- Retailers such as Starbucks and Circle K are using Automatic License Plate Recognition (ALPR) to enhance drive-thru, curbside pickup and service experiences for customers.
- Drive-thru and curbside have also grown significantly during the pandemic and retailers are now looking for ways to differentiate these experiences as the use of these channels are expected to remain above pre-pandemic levels.
- Being able to recognize a customer’s vehicle offers retailers the opportunity to improve customer service, same store sales and improve employee productivity.
- Automatic License Plate Recognition (ALPR), a computer vision technology, can differentiate the customer experience alongside complementary technologies including mobile and RFID. License plates, with consumer opt-in, are matched to retailer customer and order databases, and are used to enhance the store experience. The cost of ALPR has reduced significantly and opt-in approaches meet privacy concerns.
- Drive-thru (in quick service & an expanding set of retail categories) can be enhanced with pay-by-plate, menu board personalization, and operations automation.
- Curbside pickup times, which consumers rate as a key purchase criteria, can be reduced with ALPR, and additional curbside capacity created.
- Service experiences can be personalized (e.g., recognize a car as it pulls into a service lane at an auto dealership) improving customer loyalty and staff productivity.
- In the next article we’ll cover deployment of ALPR with open source Kubernetes in a store environment.
We’ll provide a quick overview of Automatic License Plate Recognition (ALPR), also known as Automatic Number Plate Recognition (ANPR). We’ll then cover how retailers can use ALPR to enhance curbside pickup, drive thru and service experiences for retailer customers.
What is Automatic License Plate Recognition (ALPR)?
ALPR is a branch of computer vision technology that uses optical recognition on images to read vehicle registration plates. It first reached broad adoption in transportation and law enforcement. The cost to deploy ALPR has dropped dramatically through low cost IP camera systems (cameras may be used to support multiple use cases including security) and open source ALPR software and there has been a growing set of commercial applications in retail, education, construction and other industries.
ALPR uses a series of image manipulation techniques to detect, normalize and enhance the image on a license plate. Optical character recognition (OCR) is then used to extract the numbers and letters on the license plate. ALPR systems are generally deployed in one of two basic approaches: on-site so that the entire process can be performed real-time, or by sending images to an external datacenter and performing the OCR process there with a bandwidth and latency cost. When done on-site, the information capture of the license plate can typically be completed in under 250 milliseconds. This information can be readily sent to a remote datacenter for further processing if necessary, or stored on-site for later use.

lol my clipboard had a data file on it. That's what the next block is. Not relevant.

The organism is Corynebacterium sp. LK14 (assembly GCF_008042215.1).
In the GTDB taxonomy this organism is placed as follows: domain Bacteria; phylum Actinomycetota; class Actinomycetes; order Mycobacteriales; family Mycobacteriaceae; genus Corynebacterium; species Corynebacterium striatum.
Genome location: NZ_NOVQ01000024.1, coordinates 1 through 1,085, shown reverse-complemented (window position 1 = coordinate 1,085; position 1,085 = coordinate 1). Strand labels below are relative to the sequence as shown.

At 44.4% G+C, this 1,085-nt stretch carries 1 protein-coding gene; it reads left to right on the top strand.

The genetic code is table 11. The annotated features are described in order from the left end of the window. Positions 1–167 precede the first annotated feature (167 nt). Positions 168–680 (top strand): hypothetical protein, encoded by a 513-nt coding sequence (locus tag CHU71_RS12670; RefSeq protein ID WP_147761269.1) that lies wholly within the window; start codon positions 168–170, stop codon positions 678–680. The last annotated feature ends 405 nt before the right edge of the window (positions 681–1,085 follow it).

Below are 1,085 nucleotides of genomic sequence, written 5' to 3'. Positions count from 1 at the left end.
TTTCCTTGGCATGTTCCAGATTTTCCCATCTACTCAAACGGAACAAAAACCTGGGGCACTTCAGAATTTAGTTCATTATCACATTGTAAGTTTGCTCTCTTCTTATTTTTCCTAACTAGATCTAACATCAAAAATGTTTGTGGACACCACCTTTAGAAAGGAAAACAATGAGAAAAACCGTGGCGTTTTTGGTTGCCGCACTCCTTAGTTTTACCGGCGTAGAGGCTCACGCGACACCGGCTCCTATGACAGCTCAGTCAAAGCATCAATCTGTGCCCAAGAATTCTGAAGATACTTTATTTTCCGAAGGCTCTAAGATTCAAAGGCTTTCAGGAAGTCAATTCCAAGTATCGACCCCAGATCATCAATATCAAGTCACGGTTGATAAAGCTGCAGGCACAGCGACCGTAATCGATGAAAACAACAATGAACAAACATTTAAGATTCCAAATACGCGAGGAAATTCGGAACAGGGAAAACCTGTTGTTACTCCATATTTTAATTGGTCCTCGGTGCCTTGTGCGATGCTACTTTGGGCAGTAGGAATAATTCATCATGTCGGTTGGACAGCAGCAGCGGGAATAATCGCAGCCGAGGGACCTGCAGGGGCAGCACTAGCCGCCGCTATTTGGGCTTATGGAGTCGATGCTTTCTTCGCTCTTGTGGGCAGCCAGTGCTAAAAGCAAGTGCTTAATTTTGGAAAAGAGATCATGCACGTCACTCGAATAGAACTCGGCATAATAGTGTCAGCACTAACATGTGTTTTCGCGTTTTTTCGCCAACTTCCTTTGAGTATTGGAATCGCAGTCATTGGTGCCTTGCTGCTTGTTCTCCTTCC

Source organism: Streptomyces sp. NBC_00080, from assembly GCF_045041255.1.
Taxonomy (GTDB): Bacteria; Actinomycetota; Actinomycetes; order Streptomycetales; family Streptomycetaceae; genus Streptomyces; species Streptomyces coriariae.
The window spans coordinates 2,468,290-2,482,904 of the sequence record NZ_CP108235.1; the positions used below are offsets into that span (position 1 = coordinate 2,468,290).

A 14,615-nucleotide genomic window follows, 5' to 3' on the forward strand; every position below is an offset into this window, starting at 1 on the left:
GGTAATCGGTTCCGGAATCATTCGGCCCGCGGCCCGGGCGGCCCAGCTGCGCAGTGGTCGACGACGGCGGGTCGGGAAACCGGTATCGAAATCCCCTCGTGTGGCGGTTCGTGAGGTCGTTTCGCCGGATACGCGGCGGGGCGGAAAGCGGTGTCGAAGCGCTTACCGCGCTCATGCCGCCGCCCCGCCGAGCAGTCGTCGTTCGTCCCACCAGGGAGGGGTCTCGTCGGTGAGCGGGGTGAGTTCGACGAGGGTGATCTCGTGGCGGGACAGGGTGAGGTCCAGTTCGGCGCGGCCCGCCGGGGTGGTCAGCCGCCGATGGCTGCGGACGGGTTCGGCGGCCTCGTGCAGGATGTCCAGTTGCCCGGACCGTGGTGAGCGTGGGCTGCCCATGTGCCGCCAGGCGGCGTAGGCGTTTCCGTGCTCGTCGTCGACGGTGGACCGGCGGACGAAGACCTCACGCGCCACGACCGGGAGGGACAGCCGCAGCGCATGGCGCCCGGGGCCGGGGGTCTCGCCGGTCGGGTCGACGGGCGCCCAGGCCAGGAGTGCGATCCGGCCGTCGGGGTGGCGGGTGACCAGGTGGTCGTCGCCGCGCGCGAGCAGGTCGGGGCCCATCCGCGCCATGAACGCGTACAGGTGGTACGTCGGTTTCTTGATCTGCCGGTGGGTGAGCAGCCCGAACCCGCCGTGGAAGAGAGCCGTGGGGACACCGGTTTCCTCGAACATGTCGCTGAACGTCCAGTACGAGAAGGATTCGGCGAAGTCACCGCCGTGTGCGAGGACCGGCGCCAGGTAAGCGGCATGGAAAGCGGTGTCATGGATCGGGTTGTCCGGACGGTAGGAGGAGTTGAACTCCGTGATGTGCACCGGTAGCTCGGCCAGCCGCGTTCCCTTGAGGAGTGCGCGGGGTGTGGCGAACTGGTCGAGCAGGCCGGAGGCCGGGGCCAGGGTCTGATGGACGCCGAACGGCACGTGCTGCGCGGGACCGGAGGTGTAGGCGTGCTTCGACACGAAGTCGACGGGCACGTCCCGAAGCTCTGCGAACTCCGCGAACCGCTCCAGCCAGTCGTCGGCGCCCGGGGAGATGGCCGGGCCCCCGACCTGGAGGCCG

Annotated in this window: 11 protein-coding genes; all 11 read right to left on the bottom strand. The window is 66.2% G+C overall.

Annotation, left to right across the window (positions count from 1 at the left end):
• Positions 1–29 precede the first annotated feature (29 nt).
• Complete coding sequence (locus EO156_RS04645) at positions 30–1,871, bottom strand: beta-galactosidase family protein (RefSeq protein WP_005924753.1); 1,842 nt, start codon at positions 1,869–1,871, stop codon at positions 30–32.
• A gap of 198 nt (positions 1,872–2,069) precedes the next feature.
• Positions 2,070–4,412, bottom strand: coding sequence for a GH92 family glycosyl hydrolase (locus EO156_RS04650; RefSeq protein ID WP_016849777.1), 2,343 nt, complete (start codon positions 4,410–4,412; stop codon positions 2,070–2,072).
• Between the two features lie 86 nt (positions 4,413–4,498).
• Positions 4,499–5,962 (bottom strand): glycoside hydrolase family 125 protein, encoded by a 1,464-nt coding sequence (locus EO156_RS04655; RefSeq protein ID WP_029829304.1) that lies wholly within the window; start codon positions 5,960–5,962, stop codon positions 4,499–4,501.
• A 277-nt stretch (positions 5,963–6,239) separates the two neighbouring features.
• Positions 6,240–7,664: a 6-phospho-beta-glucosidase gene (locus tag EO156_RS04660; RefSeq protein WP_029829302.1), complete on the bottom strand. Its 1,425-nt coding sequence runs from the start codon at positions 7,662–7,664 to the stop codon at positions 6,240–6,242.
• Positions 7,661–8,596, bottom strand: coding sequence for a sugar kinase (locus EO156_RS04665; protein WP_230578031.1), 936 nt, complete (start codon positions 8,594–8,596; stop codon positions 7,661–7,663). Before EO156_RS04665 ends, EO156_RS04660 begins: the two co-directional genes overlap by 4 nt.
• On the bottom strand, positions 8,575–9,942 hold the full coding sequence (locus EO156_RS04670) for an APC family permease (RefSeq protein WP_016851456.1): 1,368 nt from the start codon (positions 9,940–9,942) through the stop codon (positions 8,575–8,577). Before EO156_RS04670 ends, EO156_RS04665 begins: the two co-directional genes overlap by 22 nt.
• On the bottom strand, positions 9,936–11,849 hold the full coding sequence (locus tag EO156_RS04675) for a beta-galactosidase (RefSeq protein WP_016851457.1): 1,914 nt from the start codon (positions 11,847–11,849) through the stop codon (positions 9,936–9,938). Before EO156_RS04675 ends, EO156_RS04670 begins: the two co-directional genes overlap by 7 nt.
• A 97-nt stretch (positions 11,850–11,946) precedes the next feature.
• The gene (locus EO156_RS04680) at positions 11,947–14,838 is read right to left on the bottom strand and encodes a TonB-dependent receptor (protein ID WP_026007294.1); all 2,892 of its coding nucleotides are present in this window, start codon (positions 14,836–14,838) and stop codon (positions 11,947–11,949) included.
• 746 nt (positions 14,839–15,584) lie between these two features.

Retail and Restaurant Use Cases for ALPR
Key use cases for retail and restaurants include drive-thru, curbside pickup, and personalized service experiences:
Drive-thru sales are up by an estimated 25-35% during the pandemic, with Americans visiting drive-thrus 6 billion times a year. The pandemic accelerated retailers’ moves to provide more drive-thru options. Originally used by fast food chains, the drive thru model is being embraced by other retailers in part because it provides a socially distanced, contactless experience for the customer. Quick service restaurants and coffee chains such as Starbucks, Chipotle and Shake Shack have announced plans to increase the number of locations with drive-thrus. Convenience store Wawa is even launching its first drive-thru only stores. Pharmacy Walgreens also announced drive-thru options at 7,300 locations during the pandemic. According to the Wall Street Journal, banks are reopening unused drive-thru lanes and installing new ones.
Drive-Thru Now Generates 50% of Global Starbucks Sales, ALPR-supported service reaches 40% Adoption in Company’s 2nd Largest Market
Starbucks Korea (the company’s 2nd largest market by store count, and a technologically advanced country with the world’s highest smartphone penetration of 97%) rolled out its My DT Pass service in 2018 which links the car’s license plate to the coffee chain’s pre-paid cards, allowing for automatic payment of coffee purchases. When a pre-registered car enters the drive-through area, the system identifies the license plate automatically, while allowing the Starbucks barista to check the customer’s preferred name, order details, and coupon usage. Starbucks reported that tests test showed the My DT Pass system provided a reduction of 13 to 15 seconds per car in a drive-through line, shortening the total wait time by 10 percent. Adoption has grown and in 2020 the company reported that 40 percent of drive-thru customers were using the My DT Pass service; drive-thru use itself had also grown 32 percent. The company also reported 1.5M DT Pass users as of October 2020, 50% up from 1M 8 months prior, and representing about 6,000 registered users for each of its 268 drive-thru stores.